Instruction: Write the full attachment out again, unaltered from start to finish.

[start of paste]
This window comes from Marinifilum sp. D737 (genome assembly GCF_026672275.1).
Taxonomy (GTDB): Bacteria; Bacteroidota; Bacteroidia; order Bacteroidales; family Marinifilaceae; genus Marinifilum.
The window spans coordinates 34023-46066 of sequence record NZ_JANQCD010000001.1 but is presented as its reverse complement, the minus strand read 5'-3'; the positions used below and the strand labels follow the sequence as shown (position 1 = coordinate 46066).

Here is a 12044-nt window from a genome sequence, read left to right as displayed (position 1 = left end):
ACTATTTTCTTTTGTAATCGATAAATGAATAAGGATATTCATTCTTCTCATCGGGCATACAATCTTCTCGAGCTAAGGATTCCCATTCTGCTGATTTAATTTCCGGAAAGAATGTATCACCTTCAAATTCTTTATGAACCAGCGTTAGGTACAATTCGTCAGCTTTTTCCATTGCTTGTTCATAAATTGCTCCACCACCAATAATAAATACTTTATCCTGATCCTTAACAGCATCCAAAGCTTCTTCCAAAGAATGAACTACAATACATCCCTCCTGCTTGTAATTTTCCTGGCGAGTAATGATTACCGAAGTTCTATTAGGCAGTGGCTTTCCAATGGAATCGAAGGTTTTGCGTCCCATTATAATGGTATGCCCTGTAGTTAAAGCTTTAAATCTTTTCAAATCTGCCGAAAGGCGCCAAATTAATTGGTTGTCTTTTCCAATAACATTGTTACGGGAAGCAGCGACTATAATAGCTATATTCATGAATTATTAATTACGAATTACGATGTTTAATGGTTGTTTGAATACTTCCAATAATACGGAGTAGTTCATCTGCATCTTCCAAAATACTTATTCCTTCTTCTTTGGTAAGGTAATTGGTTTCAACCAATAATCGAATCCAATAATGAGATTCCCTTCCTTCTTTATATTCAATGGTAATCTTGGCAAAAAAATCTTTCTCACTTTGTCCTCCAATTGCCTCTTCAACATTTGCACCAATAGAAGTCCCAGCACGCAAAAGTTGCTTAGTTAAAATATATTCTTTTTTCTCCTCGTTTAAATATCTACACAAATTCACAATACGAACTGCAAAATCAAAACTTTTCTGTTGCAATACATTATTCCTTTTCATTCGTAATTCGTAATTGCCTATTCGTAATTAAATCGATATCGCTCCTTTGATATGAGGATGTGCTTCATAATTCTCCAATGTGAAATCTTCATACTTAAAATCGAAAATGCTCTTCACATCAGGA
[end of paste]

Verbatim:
This window comes from Marinifilum sp. D737 (genome assembly GCF_026672275.1).
Taxonomy (GTDB): Bacteria; Bacteroidota; Bacteroidia; order Bacteroidales; family Marinifilaceae; genus Marinifilum.
The window spans coordinates 34023-46066 of sequence record NZ_JANQCD010000001.1 but is presented as its reverse complement, the minus strand read 5'-3'; the positions used below and the strand labels follow the sequence as shown (position 1 = coordinate 46066).

Here is a 12044-nt window from a genome sequence, read left to right as displayed (position 1 = left end):
ACTATTTTCTTTTGTAATCGATAAATGAATAAGGATATTCATTCTTCTCATCGGGCATACAATCTTCTCGAGCTAAGGATTCCCATTCTGCTGATTTAATTTCCGGAAAGAATGTATCACCTTCAAATTCTTTATGAACCAGCGTTAGGTACAATTCGTCAGCTTTTTCCATTGCTTGTTCATAAATTGCTCCACCACCAATAATAAATACTTTATCCTGATCCTTAACAGCATCCAAAGCTTCTTCCAAAGAATGAACTACAATACATCCCTCCTGCTTGTAATTTTCCTGGCGAGTAATGATTACCGAAGTTCTATTAGGCAGTGGCTTTCCAATGGAATCGAAGGTTTTGCGTCCCATTATAATGGTATGCCCTGTAGTTAAAGCTTTAAATCTTTTCAAATCTGCCGAAAGGCGCCAAATTAATTGGTTGTCTTTTCCAATAACATTGTTACGGGAAGCAGCGACTATAATAGCTATATTCATGAATTATTAATTACGAATTACGATGTTTAATGGTTGTTTGAATACTTCCAATAATACGGAGTAGTTCATCTGCATCTTCCAAAATACTTATTCCTTCTTCTTTGGTAAGGTAATTGGTTTCAACCAATAATCGAATCCAATAATGAGATTCCCTTCCTTCTTTATATTCAATGGTAATCTTGGCAAAAAAATCTTTCTCACTTTGTCCTCCAATTGCCTCTTCAACATTTGCACCAATAGAAGTCCCAGCACGCAAAAGTTGCTTAGTTAAAATATATTCTTTTTTCTCCTCGTTTAAATATCTACACAAATTCACAATACGAACTGCAAAATCAAAACTTTTCTGTTGCAATACATTATTCCTTTTCATTCGTAATTCGTAATTGCCTATTCGTAATTAAATCGATATCGCTCCTTTGATATGAGGATGTGCTTCATAATTCTCCAATGTGAAATCTTCATACTTAAAATCGAAAATGCTCTTCACATCAGGA